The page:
When visiting Malta on a family holiday, a trip to the island’s capital is an absolute must! Here are our 10 top things to do in Valletta with kids – Malta’s amazing capital city!
Before stepping foot, and buggy wheels, on the number 45 bus to go and visit Malta’s capital city, I had very few expectations of Valletta. I knew it was a walled city and there was a modern gate, but I knew nothing really.
So, when all the wheels and all the feet of our party stepped off the number 45 bus, Valletta did nothing but dazzle!
My eyes couldn’t take it all in quick enough! My low expectations had done a marvellous job of allowing Valletta to truly astound me.
I do not know why Valletta is not on the tip of more travel talking tongues! The views out over The Three Cities are to rival those of Venice and its history is as long as it is colourful!
City Gate of Valletta with Kids
The entrance gate to the city sits in stark contrast to the rest of the cities architecture. It is the fifth gate to be constructed on this site and was built between 2011 and 2014.
If you catch the bus into the city it will drop you off at the steps leading up to the Triton Fountain, which you have to walk around to get to the gate.
The Fountain was completed in 1959 and was recently refurbished in 2018 – just in time for Valletta to enjoy being European Capital of Culture. It is absolutely huge and makes a very grand impression before you get to the city gate!
Upper Barrakka Gardens of Valletta with Kids
When visiting Valletta with the kids you must make a stop at the Upper Barrakka Gardens. You will find them to the right of the city gates and have been public gardens since the 1800s.
You enter the gardens through an arched doorway and you will instantly find yourself transported to a Mediterranean world of serenity and beauty!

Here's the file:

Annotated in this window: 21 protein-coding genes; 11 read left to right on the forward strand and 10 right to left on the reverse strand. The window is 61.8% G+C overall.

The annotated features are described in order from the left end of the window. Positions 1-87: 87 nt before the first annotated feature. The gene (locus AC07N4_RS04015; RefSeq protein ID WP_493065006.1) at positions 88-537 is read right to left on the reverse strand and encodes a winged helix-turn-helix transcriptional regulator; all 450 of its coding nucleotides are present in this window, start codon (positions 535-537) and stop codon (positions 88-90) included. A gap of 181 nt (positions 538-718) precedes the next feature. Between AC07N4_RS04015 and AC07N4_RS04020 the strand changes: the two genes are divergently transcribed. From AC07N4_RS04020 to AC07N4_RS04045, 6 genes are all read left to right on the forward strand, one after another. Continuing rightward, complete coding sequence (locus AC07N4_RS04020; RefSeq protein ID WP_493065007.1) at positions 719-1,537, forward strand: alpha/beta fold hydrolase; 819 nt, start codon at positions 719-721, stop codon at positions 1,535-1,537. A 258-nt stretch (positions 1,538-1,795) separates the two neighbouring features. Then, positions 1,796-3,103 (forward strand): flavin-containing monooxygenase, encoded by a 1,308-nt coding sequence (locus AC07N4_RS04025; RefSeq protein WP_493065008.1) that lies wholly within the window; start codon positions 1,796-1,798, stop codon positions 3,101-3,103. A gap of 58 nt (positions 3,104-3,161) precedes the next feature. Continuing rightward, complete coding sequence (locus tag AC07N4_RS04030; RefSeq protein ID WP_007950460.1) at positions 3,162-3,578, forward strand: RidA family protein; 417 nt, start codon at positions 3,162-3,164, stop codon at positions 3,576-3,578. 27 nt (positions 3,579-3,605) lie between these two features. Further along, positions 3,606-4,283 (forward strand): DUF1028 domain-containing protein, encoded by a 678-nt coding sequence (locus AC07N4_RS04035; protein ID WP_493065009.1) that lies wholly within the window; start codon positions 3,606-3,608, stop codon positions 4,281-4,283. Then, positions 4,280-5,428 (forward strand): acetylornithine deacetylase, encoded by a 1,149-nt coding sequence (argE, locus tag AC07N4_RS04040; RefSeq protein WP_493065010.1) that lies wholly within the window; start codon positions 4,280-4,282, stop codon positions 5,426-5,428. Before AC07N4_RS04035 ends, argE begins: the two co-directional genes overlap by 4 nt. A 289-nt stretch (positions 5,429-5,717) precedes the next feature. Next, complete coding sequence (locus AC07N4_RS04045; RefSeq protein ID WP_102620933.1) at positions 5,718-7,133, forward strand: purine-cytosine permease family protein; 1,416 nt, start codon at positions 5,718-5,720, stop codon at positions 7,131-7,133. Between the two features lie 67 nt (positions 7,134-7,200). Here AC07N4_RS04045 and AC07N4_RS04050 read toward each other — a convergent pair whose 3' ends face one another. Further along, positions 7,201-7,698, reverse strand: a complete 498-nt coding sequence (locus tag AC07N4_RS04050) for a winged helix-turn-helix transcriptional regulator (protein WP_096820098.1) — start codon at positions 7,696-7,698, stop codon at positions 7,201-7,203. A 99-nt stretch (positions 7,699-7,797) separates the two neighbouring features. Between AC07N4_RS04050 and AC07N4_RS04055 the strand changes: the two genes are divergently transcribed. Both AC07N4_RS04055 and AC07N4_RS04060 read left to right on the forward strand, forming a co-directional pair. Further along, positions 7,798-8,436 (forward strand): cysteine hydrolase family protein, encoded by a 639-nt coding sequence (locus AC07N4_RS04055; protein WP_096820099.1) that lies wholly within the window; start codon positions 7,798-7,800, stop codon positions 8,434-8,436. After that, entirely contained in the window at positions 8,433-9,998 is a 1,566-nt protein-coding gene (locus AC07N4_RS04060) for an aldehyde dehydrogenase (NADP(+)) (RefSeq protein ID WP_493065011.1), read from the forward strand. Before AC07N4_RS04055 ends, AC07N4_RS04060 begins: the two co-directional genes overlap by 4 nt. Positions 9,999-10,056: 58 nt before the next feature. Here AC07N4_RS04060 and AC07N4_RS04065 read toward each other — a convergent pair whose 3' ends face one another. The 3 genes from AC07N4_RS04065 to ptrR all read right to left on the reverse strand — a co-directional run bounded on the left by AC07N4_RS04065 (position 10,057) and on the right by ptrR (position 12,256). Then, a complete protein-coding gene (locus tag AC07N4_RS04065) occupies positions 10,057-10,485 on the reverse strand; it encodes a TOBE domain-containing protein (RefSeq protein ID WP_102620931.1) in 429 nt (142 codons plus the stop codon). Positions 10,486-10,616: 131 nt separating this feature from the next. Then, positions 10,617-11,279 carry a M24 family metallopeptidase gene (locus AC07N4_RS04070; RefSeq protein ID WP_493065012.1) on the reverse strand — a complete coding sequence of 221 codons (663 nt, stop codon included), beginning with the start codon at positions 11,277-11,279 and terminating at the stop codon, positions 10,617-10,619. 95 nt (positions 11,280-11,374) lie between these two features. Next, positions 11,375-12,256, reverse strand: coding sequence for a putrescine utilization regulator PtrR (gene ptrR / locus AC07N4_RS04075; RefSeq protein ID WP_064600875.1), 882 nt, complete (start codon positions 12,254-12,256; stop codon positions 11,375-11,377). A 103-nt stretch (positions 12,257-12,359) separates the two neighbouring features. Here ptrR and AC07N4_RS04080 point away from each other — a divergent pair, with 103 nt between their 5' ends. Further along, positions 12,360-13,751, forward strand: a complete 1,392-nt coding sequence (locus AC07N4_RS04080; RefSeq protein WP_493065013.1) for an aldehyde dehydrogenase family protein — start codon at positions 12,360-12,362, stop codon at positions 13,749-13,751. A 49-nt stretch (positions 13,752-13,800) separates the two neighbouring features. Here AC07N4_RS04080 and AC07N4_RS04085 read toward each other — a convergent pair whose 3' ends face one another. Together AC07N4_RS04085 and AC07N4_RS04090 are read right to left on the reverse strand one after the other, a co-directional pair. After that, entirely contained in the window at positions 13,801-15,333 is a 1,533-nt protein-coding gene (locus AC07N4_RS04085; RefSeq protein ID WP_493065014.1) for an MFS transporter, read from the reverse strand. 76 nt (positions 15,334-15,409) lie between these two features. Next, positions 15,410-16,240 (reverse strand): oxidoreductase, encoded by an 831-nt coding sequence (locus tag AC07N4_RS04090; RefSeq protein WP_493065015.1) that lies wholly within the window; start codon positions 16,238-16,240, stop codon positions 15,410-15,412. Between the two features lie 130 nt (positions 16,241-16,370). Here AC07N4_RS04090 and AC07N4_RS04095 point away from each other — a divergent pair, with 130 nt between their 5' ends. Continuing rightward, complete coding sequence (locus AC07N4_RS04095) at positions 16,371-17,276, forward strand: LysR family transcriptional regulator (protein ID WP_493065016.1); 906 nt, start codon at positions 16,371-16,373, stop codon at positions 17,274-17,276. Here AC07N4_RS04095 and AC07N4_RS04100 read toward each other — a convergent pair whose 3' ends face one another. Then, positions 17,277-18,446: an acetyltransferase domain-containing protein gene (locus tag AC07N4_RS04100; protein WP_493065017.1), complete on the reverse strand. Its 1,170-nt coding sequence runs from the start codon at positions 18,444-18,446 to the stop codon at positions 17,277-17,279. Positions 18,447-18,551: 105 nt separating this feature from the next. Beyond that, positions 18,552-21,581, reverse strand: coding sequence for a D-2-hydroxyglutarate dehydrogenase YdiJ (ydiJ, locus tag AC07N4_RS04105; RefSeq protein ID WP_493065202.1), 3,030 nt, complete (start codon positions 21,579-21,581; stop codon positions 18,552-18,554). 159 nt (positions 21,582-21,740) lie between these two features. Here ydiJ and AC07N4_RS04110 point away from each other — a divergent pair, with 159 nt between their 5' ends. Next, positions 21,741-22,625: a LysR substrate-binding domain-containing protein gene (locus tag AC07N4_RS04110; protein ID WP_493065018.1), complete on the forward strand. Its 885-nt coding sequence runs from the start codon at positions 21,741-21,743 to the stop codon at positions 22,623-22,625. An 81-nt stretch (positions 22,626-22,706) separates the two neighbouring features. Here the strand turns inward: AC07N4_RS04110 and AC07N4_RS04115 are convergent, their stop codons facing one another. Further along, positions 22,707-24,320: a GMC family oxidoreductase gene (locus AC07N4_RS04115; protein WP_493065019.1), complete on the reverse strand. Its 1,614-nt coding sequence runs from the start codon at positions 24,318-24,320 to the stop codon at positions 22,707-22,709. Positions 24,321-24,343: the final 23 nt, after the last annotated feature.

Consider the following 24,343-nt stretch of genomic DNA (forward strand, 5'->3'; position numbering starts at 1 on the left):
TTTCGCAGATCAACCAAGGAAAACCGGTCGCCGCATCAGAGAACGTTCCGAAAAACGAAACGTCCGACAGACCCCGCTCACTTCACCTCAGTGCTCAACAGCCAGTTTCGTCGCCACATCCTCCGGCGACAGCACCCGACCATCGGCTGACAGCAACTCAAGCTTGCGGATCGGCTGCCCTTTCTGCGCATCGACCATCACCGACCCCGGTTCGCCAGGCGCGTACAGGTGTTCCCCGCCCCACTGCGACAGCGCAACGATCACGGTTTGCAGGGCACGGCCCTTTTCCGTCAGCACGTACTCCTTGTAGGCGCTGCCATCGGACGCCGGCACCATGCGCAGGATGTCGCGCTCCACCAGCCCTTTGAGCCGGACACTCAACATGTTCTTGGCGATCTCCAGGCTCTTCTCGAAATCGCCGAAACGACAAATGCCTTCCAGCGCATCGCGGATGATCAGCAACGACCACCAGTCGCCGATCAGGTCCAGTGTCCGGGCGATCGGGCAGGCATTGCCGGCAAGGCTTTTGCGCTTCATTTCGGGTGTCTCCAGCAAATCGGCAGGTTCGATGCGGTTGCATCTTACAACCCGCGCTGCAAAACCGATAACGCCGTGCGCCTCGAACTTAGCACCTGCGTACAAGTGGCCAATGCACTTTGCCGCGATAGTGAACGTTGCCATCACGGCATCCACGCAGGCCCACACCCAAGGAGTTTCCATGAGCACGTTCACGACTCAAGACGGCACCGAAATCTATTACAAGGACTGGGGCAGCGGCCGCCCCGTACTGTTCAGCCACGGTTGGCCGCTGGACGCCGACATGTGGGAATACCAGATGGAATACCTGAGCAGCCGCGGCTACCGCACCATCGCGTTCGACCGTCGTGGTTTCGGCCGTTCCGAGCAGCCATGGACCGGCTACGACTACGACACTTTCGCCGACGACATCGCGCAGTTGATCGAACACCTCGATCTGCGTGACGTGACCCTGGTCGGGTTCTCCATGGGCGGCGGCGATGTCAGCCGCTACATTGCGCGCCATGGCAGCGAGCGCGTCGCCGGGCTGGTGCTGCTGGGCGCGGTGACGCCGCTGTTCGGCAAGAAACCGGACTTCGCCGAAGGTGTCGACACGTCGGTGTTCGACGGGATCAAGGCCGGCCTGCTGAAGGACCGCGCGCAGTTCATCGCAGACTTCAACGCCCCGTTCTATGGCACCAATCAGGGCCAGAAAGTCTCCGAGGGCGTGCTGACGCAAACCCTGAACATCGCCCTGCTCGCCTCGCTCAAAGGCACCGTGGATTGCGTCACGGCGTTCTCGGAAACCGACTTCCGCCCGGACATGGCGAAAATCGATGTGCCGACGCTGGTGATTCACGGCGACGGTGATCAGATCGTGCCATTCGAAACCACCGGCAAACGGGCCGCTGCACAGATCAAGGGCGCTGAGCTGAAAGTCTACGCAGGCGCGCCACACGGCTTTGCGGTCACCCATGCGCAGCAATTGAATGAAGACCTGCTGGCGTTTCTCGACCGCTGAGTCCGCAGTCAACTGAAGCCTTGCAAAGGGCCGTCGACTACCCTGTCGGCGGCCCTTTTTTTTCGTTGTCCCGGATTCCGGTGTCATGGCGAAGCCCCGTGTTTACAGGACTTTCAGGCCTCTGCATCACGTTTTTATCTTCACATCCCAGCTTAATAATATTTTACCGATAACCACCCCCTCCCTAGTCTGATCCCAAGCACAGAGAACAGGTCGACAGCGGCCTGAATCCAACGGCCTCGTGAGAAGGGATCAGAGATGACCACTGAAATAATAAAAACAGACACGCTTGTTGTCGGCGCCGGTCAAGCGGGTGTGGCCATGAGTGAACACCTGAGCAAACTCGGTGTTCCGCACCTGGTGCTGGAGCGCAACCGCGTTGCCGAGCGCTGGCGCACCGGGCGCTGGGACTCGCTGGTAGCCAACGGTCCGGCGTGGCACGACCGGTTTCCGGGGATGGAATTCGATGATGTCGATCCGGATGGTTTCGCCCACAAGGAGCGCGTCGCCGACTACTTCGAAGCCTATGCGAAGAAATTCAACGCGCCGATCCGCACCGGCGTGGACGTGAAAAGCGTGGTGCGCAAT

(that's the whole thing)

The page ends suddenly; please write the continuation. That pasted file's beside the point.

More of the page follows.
The gardens themselves are full trees that tower high above your head and throw down lashings of shade from the hot sun. You will find the calming sound of water from freshly painted white fountains and even more respite from the sun underneath the gardens famed arches that frame the stunning views out over The Three Cities and the Grand Harbour.
It’s a wonderful place to take in the very essence of Valletta. The views are stunning and i’m sure you’ll find it difficult to pull yourself away! It’s a great place for a picnic or just to escape the hustle and bustle of the other sightseeing guests. It is a place to let your kids roam a little more freely and allow them to be a little more independent. When visiting Valletta with kids, it’s a must see!
There is also the opportunity to hear the cannons being fired over the Grand Harbour from the Upper Barrakka Gardens at noon and 4pm every day.
The Three Cities
The Three Cities can give you a true Maltese experience. They have been largely unvisited and undeveloped and give a unique peek into an authentic Maltese way of living.
From the Upper Barrakka Gardens you can take an elevator 262 feet down to the waterfront of the Grand Harbour. Then you can catch a ferry over to The Three Cities.
Once there you can visit churches, forts and bastions that are all much older than those of Valletta and discover the history and stories of the Knights of St, John.
There are also various boat cruises and tours you can take to explore this ancient neighbour of Valletta. This means you have lots of opportunity to experience an authentic slice of this intriguing and inspiring place.
St. Elmo’s Fort
You can walk along part of Elmo’s fort for free or you can pay to explore the whole thing. This is exactly what we decided to do!